Coconut Red Curry ‘Hot Pot’ w/ Braised Chicken & Mushrooms
adapted from Cooking Light, October 2010; serves 4 as main, 6 as first course

time commitment: less than 1 hour; 30 minutes active time

a traditional hot pot is an ultra hot bowl of broth where the meat is generally thinly sliced and cooked tableside in the pot. the meat here, as well as the ‘shrooms, is braised prior to serving, but the Thai flavors are still present, still tasty.

printable version

ingredients
2  14 oz cans  fat-free, lower-sodium chicken broth
2 stalks chopped peeled fresh lemongrass
5  (1/4-inch) slices fresh ginger
2 Thai chiles
1 1/2  T  red curry paste
1  (4-ounce) package presliced exotic mushroom blend (such as shiitake, cremini, and oyster)
8  oz  skinless, boneless chicken thighs, cut into bite-sized pieces
1  (13.5-ounce) can light coconut milk
1  T  Thai fish sauce
2  t  brown sugar
1/3  c  thinly diagonally cut green onions
3  T  fresh lime juice
6  T  coarsely chopped fresh cilantro, divided
5  oz  uncooked wide rice noodles

instructions
Bring broth to a boil in a medium saucepan over medium-high heat; stir in lemongrass, ginger, and chiles. Reduce heat, and simmer 5 minutes. Remove from heat; let stand 30 minutes. Strain through a sieve over a bowl; discard solids. Return broth to pan; add curry paste, stirring with a whisk. Bring to a simmer over medium-high heat. Add mushrooms; cook 2 minutes or until tender. Stir in chicken; cook 3 minutes or until chicken is done. Add coconut milk, stirring well to combine. Stir in fish sauce and sugar, stirring until sugar dissolves. Remove from heat; stir in onions, juice, and 1/4 cup cilantro.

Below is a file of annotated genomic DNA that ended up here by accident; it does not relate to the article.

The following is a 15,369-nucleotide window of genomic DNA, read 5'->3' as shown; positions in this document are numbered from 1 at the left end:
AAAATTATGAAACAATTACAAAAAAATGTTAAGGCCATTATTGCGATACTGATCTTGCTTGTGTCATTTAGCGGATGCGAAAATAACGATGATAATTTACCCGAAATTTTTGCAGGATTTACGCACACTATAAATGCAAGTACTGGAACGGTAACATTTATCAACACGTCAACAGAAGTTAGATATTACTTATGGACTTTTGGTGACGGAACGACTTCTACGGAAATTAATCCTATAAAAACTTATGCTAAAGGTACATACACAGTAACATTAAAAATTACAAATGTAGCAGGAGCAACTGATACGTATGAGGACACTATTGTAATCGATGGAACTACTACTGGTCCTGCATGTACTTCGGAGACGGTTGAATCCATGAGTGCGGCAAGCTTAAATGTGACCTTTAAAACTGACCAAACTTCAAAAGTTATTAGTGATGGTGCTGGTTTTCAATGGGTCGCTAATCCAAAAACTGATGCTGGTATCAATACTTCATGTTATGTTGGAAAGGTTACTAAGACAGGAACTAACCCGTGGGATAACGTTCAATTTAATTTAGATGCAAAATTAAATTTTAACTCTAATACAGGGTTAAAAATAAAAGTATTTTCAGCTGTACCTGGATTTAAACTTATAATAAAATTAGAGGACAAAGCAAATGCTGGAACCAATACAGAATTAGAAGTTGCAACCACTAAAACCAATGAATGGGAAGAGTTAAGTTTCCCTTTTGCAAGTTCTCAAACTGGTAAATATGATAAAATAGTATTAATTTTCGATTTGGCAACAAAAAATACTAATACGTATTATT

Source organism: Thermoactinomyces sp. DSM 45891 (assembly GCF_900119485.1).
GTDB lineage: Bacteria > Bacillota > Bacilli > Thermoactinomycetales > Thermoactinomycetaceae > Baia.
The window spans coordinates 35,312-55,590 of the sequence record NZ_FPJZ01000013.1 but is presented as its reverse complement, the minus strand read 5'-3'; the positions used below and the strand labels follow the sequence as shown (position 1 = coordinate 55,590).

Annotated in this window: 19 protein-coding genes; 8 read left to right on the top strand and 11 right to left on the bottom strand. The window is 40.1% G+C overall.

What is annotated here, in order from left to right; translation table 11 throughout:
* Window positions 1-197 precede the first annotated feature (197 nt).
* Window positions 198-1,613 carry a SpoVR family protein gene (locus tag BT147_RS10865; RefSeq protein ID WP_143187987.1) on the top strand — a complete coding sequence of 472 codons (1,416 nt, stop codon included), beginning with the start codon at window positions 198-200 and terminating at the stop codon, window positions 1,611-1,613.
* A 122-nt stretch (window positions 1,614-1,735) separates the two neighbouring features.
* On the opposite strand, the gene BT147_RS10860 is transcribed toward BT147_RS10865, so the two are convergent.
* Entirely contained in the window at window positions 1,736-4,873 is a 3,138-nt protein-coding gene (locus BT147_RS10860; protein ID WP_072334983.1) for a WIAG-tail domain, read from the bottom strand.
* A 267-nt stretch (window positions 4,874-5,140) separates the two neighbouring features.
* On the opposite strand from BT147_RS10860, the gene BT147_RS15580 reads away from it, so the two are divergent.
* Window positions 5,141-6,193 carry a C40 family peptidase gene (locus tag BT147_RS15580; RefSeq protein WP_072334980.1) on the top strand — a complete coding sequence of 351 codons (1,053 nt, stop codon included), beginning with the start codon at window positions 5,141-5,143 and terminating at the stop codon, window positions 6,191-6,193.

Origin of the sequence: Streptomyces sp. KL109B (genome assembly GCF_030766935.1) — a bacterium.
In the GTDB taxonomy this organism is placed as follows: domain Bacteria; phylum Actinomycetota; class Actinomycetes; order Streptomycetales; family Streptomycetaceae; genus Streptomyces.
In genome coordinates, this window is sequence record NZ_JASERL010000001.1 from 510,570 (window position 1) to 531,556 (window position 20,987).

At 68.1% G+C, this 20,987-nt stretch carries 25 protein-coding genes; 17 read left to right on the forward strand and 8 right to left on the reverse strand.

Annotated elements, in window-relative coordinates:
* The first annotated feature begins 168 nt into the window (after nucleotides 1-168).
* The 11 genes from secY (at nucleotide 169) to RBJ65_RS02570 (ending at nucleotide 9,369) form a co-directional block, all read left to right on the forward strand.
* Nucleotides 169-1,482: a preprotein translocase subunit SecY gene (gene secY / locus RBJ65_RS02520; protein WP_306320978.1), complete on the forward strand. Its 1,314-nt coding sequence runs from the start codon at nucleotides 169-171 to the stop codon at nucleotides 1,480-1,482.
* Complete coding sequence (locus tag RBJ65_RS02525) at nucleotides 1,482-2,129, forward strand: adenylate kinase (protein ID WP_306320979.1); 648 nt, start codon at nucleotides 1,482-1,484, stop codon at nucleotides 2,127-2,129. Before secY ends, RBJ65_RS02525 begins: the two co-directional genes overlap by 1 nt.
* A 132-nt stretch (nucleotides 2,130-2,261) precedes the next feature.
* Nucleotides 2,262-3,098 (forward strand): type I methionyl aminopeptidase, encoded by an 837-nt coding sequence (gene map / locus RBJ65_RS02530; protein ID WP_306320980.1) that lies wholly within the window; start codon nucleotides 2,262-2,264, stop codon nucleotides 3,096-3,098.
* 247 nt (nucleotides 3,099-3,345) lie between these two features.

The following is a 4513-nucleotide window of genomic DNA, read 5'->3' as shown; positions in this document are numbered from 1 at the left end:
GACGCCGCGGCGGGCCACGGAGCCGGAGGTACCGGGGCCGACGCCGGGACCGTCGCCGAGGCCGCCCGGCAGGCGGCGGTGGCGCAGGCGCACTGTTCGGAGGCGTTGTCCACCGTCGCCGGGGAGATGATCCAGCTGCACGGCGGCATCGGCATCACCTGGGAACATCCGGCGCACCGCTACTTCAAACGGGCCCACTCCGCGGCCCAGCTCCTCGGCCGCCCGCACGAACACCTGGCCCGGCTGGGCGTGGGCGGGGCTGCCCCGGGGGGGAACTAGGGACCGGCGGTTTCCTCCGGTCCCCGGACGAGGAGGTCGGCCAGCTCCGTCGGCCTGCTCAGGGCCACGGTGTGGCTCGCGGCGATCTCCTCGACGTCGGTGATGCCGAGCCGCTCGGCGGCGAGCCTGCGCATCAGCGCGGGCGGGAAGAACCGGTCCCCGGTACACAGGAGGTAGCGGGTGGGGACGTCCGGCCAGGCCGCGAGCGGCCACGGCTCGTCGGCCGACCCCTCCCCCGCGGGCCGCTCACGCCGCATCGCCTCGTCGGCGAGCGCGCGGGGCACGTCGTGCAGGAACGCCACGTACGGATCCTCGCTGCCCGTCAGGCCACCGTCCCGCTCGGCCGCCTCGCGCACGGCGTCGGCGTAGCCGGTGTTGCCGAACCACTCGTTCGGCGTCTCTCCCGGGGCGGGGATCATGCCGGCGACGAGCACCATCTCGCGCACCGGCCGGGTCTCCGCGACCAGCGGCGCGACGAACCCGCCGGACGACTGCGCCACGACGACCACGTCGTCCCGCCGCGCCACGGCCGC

Cook noodles according to package directions; drain (if your noodles are like mine and the package writing is in another language, this won’t help… rice noodles are generally soaked in water for 30 minutes, then cooked in boiling water for 3-4 minutes; cook noodles right before serving, and not in advance). Add noodles to coconut milk mixture. Ladle 1 cup soup into each of 4-6 bowls; sprinkle evenly with remaining 2 tablespoons cilantro.

Captain’s Corner

There was this store in my hometown, a store-slash-pseudo-restaurant, that was frequented by us highschoolers looking for afternoon cigarettes and the others who were going for an after-school hot dog. At some point, the Captain’s Corner turned into a regular hangout, a place of comfort where friends mingled, where we found older kids to buy us smokes, and where we people-watched till the joint closed for the day and we were forced to loiter elsewhere, which was usually behind “the mall”.

The word comfort emits a different connotation for me today, and in most cases, has something to do with food. And why shouldn’t it?

 

As a kid getting home from school, I had the swingset and a backyard with a grapevine-woven fence; today, it’s a balcony with a grill and a glass of wine. In high school, it was the Captain’s Corner or a drive up and down Vernon Avenue, with anything from Pearl Jam to Biggie Smalls blaring out of the busted speakers and vibrating the windows. Now, it’s an outdoor BYOB for Happy Hour or the tunes Hubs spins on his fancy record player while I whip up something for dinner. And in college, there was certainly alcohol and pizza, but comfort meant a trip home for fresh laundry and quiet time with the family. While I’d still love to have mom do my laundry, I instead find comfort in those carefully prepared, overly luscious dinners – the ones you eat slowly, bite by bite, because they just feel like home, childhood, and all those things you want to last forever.

This is one of those meals.

Country Captain, a dish I’d never heard of until exactly 1 month ago, is the ultimate comfort dish. Though it’s Indian at heart, it’s more commonly lauded as a Southern dish, which either means I’m a fake Southerner or that it’s made in a Southern area other than North Carolina (supposedly Savannah, mainly). Plus, when you have Aunt Faye and her chicken pastry and fried chicken – do you really need anything else? I rest my case, if there was one against me…